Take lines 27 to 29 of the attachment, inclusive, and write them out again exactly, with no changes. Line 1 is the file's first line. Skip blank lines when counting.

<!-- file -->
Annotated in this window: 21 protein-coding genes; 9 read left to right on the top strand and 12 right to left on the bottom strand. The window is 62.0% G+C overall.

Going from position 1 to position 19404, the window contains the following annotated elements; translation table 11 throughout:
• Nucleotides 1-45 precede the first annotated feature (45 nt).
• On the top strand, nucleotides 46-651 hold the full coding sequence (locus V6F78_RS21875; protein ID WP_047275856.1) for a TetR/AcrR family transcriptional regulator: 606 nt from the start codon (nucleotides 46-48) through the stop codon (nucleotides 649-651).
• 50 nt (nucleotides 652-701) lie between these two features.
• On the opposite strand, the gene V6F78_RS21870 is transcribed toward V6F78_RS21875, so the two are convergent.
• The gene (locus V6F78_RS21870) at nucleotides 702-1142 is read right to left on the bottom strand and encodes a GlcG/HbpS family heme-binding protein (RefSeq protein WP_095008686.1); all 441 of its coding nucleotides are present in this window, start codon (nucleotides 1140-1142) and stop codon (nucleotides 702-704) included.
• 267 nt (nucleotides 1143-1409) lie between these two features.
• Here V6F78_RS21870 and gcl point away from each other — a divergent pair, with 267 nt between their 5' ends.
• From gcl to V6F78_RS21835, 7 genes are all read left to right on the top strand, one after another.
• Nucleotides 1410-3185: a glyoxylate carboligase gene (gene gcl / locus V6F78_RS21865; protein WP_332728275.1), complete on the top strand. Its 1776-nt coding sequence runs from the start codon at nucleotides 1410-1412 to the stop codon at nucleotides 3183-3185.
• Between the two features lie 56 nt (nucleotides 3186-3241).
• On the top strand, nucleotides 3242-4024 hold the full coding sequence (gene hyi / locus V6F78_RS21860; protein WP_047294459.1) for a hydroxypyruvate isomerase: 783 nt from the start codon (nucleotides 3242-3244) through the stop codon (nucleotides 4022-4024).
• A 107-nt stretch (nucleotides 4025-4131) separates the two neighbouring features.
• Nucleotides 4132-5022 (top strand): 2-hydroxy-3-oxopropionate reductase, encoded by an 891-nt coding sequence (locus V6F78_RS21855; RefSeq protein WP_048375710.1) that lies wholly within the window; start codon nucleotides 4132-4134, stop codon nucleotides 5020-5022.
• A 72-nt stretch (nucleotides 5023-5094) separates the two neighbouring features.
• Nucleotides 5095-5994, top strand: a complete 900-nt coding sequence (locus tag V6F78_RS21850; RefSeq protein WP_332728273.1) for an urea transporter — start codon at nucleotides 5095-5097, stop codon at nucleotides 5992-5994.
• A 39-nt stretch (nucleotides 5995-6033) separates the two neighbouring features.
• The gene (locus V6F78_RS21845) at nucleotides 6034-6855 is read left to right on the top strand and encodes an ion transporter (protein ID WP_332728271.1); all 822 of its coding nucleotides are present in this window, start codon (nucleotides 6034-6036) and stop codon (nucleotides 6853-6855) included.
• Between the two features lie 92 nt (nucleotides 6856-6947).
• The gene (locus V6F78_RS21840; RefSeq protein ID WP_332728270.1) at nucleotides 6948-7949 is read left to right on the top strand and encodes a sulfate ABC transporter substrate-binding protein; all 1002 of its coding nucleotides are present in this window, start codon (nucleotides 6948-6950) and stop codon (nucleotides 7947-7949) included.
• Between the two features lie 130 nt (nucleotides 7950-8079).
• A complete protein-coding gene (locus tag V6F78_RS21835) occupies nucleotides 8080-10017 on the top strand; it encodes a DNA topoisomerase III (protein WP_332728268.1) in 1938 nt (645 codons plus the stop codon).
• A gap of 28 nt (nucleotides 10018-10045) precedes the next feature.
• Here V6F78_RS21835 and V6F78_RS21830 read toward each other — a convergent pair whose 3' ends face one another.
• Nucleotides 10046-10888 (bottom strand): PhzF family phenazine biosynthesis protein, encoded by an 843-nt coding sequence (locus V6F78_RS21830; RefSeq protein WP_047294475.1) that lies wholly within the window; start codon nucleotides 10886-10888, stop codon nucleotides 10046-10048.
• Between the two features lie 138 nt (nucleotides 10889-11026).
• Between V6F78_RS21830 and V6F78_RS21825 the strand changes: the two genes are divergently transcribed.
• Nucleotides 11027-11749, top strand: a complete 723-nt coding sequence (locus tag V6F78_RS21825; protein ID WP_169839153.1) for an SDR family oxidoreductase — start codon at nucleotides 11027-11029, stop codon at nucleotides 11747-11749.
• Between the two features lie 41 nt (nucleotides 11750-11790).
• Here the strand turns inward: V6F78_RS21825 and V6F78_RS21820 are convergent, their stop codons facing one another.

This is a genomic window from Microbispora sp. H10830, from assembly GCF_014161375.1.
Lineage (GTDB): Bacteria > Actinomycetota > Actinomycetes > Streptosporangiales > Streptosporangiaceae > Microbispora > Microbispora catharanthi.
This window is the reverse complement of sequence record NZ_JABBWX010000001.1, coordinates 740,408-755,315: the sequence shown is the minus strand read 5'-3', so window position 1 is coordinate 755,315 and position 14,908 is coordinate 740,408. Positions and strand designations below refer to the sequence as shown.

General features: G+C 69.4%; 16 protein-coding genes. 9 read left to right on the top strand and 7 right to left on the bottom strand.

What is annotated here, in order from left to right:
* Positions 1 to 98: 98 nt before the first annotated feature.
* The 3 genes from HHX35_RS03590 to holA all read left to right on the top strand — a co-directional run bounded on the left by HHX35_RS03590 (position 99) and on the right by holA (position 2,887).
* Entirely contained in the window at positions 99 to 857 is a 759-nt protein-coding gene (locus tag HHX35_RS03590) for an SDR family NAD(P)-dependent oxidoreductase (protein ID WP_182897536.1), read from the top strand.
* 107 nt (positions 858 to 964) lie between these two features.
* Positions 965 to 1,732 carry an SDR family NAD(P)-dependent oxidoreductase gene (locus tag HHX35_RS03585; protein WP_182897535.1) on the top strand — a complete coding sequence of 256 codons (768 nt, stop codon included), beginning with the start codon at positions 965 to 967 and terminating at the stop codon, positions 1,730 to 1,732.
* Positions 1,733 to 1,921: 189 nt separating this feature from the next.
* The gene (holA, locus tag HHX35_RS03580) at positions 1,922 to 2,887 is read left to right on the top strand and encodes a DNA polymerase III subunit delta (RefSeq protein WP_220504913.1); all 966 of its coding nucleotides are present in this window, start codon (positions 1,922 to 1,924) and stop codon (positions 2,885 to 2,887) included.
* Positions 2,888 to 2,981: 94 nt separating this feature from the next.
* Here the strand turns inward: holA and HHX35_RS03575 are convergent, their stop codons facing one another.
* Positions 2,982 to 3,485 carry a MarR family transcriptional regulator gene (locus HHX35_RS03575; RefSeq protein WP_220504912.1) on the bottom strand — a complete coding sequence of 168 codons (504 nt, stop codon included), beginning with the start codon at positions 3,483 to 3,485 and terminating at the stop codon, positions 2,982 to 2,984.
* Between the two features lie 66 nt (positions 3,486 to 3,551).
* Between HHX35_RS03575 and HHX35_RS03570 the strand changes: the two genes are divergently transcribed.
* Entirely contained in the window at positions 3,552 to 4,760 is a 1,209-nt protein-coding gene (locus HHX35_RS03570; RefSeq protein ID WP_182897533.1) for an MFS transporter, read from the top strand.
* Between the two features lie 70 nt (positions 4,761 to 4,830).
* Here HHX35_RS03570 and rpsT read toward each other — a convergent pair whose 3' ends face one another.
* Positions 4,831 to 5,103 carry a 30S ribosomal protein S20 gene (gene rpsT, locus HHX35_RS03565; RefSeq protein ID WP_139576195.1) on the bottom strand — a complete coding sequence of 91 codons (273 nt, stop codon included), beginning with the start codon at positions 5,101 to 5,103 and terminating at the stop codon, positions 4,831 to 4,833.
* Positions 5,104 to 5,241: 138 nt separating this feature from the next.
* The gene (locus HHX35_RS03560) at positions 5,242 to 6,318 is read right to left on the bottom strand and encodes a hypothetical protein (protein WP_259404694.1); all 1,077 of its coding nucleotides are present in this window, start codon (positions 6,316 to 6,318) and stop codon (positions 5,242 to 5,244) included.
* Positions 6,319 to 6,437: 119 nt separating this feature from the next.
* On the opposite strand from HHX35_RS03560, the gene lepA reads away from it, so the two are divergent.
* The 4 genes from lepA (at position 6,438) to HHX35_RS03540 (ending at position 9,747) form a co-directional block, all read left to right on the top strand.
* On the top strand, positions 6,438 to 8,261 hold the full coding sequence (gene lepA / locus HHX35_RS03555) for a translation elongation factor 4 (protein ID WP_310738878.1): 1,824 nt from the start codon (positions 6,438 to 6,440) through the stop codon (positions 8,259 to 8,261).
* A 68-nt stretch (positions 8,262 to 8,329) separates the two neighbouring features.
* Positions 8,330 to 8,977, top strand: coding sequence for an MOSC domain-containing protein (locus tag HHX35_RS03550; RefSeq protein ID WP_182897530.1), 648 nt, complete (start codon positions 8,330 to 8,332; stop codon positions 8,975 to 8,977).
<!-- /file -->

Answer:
• Between the two features lie 138 nt (nucleotides 10889-11026).
• Between V6F78_RS21830 and V6F78_RS21825 the strand changes: the two genes are divergently transcribed.
• Nucleotides 11027-11749, top strand: a complete 723-nt coding sequence (locus tag V6F78_RS21825; protein ID WP_169839153.1) for an SDR family oxidoreductase — start codon at nucleotides 11027-11029, stop codon at nucleotides 11747-11749.